Italian police have placed seven university lecturers under house arrest as part of a major probe into the alleged rigging of exams.
Fifty-nine people, including a former cabinet minister, are under investigation, while 22 people have been banned from holding academic jobs for 12 months, according to the Italian news agency ANSA.
The investigation started after a group of lecturers tried to persuade a researcher to withdraw from an exam to qualify as a tax lecturer in favour of a less qualified candidate. The researcher who was pressured to withdraw was promised that they would pass in the next exam, according to the news agency. The exam rigging allegedly took place in 2012 and 2013.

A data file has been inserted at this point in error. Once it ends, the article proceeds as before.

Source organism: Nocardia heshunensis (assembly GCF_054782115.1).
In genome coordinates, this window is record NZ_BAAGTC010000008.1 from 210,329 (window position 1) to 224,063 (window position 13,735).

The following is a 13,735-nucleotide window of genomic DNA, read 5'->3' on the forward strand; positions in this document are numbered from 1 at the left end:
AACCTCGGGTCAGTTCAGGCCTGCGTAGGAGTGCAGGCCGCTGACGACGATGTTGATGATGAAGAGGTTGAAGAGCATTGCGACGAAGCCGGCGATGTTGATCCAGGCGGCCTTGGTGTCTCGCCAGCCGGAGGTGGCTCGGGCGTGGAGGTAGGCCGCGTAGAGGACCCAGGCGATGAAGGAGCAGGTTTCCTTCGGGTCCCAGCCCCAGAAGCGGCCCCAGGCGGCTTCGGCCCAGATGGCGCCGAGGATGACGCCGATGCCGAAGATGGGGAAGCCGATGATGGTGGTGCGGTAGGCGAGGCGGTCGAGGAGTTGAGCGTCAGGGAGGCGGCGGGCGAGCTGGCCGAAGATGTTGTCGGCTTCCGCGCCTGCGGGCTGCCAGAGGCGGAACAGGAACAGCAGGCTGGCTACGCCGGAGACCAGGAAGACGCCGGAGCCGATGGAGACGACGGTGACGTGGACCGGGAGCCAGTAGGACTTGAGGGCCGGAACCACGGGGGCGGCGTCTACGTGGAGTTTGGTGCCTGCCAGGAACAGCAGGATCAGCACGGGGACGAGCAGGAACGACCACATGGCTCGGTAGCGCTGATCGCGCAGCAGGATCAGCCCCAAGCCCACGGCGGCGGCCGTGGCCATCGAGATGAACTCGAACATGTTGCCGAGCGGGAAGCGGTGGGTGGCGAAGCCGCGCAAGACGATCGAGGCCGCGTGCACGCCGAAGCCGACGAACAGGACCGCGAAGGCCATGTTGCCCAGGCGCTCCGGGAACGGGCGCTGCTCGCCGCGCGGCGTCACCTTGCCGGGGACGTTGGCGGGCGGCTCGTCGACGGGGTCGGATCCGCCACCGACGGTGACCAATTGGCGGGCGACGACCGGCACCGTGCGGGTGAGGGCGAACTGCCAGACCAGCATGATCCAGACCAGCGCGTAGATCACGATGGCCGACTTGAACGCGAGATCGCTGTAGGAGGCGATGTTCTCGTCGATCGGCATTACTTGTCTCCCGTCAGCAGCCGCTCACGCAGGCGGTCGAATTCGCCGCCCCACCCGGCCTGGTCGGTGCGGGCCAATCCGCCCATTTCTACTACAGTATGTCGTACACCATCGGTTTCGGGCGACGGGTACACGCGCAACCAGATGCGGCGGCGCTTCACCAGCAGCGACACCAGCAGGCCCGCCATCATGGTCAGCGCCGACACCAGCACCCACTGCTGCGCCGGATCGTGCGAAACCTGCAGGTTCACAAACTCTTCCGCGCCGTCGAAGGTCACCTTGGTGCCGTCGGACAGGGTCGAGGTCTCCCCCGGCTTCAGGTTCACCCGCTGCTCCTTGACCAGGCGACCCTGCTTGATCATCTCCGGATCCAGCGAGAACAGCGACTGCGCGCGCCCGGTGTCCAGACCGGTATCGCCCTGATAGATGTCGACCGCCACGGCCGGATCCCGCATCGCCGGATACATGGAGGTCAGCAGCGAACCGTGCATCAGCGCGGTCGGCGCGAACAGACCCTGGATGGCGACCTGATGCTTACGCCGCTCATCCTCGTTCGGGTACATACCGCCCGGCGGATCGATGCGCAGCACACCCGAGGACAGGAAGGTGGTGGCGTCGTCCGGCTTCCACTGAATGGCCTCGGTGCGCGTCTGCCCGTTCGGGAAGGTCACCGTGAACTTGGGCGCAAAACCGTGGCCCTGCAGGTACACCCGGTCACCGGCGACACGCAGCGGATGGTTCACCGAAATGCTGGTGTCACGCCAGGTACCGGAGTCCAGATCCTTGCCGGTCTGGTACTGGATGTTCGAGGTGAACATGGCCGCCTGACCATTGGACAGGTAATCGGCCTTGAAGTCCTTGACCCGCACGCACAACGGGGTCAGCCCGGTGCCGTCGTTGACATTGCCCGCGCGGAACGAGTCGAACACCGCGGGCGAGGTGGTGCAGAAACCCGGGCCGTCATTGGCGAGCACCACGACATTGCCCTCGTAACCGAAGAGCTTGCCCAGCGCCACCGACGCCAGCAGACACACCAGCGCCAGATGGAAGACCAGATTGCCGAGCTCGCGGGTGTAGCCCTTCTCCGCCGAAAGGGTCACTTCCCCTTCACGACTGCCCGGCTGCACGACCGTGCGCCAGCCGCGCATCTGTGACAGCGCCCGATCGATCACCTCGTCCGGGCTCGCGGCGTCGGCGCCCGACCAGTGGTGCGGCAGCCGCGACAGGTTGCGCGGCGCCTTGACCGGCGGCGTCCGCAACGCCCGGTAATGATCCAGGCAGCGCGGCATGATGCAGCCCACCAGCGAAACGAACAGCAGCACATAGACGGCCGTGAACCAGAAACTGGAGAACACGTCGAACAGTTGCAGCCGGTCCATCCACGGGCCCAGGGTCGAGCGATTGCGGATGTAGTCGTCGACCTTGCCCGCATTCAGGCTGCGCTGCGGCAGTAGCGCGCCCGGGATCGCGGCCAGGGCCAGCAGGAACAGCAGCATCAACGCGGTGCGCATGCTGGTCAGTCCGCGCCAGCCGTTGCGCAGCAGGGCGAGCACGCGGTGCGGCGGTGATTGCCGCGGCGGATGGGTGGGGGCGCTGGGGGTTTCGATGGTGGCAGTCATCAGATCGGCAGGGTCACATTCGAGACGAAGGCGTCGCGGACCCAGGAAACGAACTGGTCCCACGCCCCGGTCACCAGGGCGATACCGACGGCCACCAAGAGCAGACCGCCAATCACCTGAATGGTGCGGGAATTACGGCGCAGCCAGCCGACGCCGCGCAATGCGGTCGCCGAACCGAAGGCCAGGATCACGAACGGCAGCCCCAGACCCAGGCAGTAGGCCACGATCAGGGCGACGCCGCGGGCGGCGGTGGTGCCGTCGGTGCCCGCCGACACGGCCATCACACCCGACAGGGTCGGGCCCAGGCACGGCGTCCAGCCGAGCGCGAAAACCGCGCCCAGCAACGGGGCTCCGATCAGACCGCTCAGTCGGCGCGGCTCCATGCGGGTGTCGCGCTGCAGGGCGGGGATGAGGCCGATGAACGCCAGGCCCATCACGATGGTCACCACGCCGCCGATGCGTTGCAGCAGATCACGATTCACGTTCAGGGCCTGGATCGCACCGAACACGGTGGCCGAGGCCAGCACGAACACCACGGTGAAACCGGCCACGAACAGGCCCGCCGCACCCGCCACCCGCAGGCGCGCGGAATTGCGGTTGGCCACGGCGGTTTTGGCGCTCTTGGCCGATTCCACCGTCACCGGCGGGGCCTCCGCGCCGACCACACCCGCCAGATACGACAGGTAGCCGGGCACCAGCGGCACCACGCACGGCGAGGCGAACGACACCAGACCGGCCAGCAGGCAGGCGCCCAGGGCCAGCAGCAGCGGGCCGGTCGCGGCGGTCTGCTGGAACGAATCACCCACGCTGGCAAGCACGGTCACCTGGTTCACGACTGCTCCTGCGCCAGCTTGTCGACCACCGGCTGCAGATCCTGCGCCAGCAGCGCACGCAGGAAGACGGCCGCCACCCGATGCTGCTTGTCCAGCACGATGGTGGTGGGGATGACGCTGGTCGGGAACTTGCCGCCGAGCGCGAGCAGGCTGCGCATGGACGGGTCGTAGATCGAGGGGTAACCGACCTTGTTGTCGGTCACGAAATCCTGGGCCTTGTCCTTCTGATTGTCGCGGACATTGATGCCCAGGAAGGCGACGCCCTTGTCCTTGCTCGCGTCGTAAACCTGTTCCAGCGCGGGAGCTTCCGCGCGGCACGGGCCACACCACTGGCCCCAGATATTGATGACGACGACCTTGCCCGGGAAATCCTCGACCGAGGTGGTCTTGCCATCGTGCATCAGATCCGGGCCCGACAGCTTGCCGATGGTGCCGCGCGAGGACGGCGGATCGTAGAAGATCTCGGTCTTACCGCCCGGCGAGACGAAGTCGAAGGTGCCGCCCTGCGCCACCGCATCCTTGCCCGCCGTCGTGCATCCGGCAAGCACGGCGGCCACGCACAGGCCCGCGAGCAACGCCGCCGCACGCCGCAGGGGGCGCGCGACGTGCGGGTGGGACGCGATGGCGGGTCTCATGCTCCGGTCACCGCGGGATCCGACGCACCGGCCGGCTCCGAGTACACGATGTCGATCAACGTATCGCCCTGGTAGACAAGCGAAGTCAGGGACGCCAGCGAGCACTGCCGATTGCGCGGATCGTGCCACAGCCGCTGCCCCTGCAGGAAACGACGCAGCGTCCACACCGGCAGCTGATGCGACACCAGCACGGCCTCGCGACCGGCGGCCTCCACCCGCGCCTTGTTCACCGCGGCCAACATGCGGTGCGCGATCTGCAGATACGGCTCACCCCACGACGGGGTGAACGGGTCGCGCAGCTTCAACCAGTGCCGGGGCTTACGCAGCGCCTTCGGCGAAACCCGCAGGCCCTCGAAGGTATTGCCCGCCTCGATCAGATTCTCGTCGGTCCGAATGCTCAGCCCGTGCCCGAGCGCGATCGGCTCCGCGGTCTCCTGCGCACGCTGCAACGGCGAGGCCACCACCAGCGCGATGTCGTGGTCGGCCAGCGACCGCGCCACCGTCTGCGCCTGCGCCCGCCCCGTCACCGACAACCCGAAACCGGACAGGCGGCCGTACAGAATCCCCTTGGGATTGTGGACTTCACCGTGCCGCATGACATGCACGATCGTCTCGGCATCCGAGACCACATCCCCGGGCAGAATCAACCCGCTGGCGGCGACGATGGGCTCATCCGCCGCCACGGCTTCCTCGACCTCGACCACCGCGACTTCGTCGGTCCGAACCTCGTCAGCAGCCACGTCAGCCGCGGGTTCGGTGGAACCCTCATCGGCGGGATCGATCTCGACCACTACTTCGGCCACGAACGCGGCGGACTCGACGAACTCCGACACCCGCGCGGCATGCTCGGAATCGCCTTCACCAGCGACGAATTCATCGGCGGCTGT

Valeria Fedeli, Italy’s education, university and research minister, said that she wanted to “get to the bottom” of the case and in October would launch a code of conduct to help stop corruption and nepotism in Italy’s universities.
The ministry has been working alongside Italy’s anti-corruption authority, the ANAC. Last year, the organisation’s head, Raffaele Cantone, vowed to go after well-connected and corrupt academics known as “barons” in an attempt to improve the image of the country’s academy.
“We are going to tackle this problem head-on and involve the ministry of education, universities and research, university rectors, faculty and students,” he said at the time.